Saturday, November 18, 2017

Politics Now, Continued

Here is the conclusion to Chapter 23 “Human Terrain” from Annie Jacobson’s The Pentagon’s Brain: An Uncensored History of DARPA, America’s Top Secret Military Research Agency:
For the Deep Exploration and Filtering of Text (DEFT) program, DARPA [Defense Advanced Projects Research Agency] requested from Congress $28 million to develop computer algorithms to allow machines to scour vast arrays of text-based messages from “free text or semi-structural reports, messages, documents or databases,” so as to pull “actionable intelligence” out of ambiguously worded messages. “A key DEFT emphasis is to determine the implied and hidden meaning in text through probabilistic inference, anomaly detection and disfluency analysis.” The only way to determine if a person’s message or part of a message was anomalous or irregular would be to have a much larger database of that user’s messages to compare it to. How DEFT is used in the United States is classified, and DARPA declined to answer general questions. These are just three [analysis of patient data across electronic medical records systems, Nexus 7 (monitors social networks), and DEFT] out of nearly three hundred DARPA programs that were in development for fiscal year 2015, with a requested budget of $2.91 billion, not counting classified budgets.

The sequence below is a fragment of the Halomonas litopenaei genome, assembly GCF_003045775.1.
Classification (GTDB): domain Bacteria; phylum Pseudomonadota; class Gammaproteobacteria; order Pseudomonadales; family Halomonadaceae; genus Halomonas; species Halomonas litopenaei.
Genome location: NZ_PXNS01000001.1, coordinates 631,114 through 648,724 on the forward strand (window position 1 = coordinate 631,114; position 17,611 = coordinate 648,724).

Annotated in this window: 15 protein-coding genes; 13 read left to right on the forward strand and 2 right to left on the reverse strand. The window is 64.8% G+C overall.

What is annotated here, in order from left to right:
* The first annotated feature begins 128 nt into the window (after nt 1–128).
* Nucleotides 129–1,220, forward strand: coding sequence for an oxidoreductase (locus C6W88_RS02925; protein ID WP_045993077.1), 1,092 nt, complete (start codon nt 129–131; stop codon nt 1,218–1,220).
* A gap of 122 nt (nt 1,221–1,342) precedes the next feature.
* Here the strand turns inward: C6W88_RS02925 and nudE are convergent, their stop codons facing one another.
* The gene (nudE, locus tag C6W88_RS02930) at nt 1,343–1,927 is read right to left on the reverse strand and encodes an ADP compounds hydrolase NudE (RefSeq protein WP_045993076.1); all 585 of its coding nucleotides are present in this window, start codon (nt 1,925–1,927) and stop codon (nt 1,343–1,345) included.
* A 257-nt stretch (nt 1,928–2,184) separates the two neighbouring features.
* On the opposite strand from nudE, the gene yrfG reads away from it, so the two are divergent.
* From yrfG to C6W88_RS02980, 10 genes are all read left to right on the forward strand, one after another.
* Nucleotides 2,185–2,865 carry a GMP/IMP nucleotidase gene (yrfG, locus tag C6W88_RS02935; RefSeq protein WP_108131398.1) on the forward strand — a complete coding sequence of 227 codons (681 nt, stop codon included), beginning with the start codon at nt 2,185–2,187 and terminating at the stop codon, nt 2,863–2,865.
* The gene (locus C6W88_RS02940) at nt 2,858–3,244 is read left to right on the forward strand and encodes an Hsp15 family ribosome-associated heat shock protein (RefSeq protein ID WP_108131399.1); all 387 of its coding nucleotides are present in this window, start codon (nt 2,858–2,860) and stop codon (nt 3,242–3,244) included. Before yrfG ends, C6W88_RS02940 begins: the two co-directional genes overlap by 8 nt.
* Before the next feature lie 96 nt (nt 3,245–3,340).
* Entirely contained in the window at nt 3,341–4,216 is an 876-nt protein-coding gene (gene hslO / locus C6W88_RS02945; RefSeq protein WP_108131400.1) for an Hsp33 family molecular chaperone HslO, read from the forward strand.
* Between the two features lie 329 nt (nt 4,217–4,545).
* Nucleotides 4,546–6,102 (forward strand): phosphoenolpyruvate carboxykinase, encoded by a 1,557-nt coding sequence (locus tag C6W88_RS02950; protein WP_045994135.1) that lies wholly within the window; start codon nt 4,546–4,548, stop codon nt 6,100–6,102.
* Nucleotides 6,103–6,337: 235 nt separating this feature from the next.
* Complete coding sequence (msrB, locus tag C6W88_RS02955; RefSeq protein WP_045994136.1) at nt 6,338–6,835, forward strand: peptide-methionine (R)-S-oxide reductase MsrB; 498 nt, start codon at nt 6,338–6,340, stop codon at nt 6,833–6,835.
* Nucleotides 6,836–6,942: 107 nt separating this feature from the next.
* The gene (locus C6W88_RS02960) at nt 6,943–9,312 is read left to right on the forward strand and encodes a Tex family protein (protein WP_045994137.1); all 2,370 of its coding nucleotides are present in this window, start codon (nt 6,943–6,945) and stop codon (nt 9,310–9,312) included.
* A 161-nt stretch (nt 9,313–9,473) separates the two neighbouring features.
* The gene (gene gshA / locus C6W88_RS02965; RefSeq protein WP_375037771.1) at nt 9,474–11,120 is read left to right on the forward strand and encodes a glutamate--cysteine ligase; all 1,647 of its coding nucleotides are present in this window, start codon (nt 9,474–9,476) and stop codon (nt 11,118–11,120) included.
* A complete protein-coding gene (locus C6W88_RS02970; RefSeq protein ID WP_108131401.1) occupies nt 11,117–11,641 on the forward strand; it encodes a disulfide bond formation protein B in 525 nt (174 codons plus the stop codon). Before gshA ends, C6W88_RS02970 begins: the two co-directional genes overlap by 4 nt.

It is impossible for American citizens to know about and to comprehend more than a fraction of the advanced science and technology programs that DARPA is developing for the government. And at the same time, it is becoming more possible for the federal government to monitor what American citizens are doing and saying, where they are going, what they are buying, who they are communicating with, what they are reading, what they are writing, and how healthy they are.
All this raises an important question. Is the world transforming into a war zone and America into a police state, and is it DARPA that is making them so?      

 Please click HERE to learn more about this intriguing book.

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